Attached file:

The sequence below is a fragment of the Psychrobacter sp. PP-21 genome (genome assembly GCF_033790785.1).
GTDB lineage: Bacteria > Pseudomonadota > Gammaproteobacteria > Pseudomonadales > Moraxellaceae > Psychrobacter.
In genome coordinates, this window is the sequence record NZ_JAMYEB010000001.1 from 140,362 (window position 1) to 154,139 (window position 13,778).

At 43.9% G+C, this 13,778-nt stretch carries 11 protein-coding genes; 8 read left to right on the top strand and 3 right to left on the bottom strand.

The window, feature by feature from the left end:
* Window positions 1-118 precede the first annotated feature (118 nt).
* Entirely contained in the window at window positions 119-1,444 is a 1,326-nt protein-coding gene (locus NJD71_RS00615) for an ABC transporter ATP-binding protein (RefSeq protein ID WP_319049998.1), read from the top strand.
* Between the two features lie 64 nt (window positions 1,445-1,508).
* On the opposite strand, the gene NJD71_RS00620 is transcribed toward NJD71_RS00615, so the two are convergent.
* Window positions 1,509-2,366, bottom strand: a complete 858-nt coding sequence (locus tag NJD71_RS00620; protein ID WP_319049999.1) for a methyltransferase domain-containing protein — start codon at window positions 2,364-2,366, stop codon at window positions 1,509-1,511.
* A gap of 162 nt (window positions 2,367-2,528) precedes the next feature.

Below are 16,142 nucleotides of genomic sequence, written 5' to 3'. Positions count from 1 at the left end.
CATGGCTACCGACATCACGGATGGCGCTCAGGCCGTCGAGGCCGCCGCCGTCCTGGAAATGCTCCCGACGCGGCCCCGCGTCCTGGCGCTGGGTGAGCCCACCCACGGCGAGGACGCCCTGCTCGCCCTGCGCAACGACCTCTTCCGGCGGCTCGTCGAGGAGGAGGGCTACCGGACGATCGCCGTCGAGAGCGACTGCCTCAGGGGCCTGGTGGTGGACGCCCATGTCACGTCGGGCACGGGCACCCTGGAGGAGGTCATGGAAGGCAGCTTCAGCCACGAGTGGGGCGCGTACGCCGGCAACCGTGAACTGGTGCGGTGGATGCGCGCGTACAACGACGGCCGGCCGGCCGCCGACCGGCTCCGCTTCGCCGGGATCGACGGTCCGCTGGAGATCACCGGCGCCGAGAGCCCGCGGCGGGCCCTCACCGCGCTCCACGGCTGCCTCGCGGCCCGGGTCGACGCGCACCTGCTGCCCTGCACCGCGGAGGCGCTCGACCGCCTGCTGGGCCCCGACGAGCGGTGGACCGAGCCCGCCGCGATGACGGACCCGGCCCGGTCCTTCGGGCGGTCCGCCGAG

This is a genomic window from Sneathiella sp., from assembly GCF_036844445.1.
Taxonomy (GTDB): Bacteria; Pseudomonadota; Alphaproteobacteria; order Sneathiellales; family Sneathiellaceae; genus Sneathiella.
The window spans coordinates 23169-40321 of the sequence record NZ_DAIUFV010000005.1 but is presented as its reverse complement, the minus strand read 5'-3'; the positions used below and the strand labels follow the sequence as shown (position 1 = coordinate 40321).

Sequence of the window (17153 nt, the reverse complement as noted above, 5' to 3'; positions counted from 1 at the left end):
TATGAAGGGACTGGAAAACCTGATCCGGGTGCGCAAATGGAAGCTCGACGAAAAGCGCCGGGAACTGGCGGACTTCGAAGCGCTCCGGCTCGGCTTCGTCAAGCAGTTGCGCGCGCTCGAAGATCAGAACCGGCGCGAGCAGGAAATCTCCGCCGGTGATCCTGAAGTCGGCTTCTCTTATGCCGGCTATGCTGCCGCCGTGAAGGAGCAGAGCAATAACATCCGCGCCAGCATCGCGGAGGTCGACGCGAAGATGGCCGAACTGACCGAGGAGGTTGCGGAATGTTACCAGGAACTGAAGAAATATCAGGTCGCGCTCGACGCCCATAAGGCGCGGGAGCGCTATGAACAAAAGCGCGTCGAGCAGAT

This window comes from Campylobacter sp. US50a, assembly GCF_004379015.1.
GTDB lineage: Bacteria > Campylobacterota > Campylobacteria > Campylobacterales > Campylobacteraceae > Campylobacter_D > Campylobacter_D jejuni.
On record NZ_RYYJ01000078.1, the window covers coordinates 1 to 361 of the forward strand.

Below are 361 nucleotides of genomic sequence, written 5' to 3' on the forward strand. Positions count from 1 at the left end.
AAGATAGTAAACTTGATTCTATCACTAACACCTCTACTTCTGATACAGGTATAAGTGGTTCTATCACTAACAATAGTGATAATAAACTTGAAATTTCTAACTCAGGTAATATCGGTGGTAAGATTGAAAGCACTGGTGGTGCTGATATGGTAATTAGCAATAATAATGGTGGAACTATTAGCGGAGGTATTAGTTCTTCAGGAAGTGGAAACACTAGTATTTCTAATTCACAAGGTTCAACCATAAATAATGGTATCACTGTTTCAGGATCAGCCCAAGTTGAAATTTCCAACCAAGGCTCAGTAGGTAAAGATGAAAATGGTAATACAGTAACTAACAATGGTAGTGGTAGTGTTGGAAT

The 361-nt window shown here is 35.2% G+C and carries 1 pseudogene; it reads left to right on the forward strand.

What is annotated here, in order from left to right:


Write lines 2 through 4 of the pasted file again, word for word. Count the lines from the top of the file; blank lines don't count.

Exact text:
GTDB lineage: Bacteria > Pseudomonadota > Gammaproteobacteria > Pseudomonadales > Moraxellaceae > Psychrobacter.
In genome coordinates, this window is the sequence record NZ_JAMYEB010000001.1 from 140,362 (window position 1) to 154,139 (window position 13,778).

At 43.9% G+C, this 13,778-nt stretch carries 11 protein-coding genes; 8 read left to right on the top strand and 3 right to left on the bottom strand.